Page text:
In addition to issues arising from a focus on averages and long-term behaviour, the assumption that people act independently can cause other problems. Obviously, people do not act independently — they talk to one another and learn from each other. Not only is their behaviour sometimes synchronized as a response to changing external conditions, as discussed by Krause and colleagues, but also people actively make their actions more similar by trying to copy the successful actions of others. These peer-to-peer interactions drive the evolution of culture, norms and even the law. In the context of market-like situations, however, people learning from each other can lead to financial bubbles, political upheavals and health fads3,4. Such undesirable outcomes are particularly likely when there are large, rapid changes in the environment, or when the communication links between people are particularly strong and influential.
The advent of social media and the crowd-sourcing of news has made it much easier for people to learn from each other, and the pace, inclusiveness and influence of social learning and opinion change have increased dramatically. The paradoxical consequence of this technological move towards greater transparency, democratization and engagement is that fads, political turmoil and bubbles are more common than ever before. Because so many institutions are based on some sort of simple market model, the limitations of this way of thinking have become increasingly clear5,6.
What can we do about this problem of overly simple market-based policies? It took half a century for policymakers and the public to understand the simple market model's connection between price and demand. I don't think we can wait another 50 years for people to move to a more sophisticated way of thinking that accounts for synchronization and connections between people.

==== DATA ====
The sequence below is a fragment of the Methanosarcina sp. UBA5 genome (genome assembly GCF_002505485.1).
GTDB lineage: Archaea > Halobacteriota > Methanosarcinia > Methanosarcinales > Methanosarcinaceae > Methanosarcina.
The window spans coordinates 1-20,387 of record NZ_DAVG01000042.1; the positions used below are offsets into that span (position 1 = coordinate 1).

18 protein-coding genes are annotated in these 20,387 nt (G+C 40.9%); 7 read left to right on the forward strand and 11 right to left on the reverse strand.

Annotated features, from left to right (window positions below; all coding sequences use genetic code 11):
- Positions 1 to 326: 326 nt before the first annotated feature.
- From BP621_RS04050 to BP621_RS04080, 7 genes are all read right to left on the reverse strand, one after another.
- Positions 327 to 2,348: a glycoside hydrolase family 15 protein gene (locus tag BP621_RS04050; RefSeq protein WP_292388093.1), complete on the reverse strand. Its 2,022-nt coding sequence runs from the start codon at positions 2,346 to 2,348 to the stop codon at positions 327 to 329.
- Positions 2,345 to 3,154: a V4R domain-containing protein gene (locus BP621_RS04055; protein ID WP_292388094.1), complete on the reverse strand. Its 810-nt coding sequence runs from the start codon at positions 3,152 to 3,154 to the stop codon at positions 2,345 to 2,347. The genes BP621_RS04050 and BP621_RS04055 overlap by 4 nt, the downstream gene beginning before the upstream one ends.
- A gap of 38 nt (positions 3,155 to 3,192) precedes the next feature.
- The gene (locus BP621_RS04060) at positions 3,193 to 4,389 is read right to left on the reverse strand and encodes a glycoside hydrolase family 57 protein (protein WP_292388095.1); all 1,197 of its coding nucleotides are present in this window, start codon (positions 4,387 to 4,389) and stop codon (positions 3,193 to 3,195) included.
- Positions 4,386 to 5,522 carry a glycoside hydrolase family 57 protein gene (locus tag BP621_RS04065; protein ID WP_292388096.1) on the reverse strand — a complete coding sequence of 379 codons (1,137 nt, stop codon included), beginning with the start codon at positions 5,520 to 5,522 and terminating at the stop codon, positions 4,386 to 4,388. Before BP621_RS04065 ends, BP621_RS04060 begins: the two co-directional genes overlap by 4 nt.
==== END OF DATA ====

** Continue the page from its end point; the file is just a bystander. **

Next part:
Fortunately, we can simulate situations and visualize the results on today's ubiquitous digital devices. If we make computational modelling of social behaviour a standard part of policy debate, as Krause and colleagues have done, we can hope to markedly accelerate a transition towards better and more robust social policy. Scientists, policymakers and science-funding agencies should make this sort of computational social-science modelling a regular part of their portfolio.
Krause, S., Börries, S. & Bornholdt, S. Phys. Rev. E 92, 012815 (2015).
Pan, W., Pentland, A. S., Cheng, R. & Emsbo-Mattingly, L. MIT Sloan Mgmt Rev. 54, 54404 (2013).
Pentland, A. Social Physics: How Social Networks Can Make Us Smarter (Penguin, 2014).
Braha, D. PLoS ONE 7, e48596 (2012).
Naim, M. The End of Power: From Boardrooms to Battlefields and Churches to States, Why Being in Charge Isn't What It Used to Be (Basic Books, 2013).
World Economic Forum Outlook on the Global Agenda 2015 http://reports.weforum.org/outlook-global-agenda-2015 (2014).
Related links in Nature Research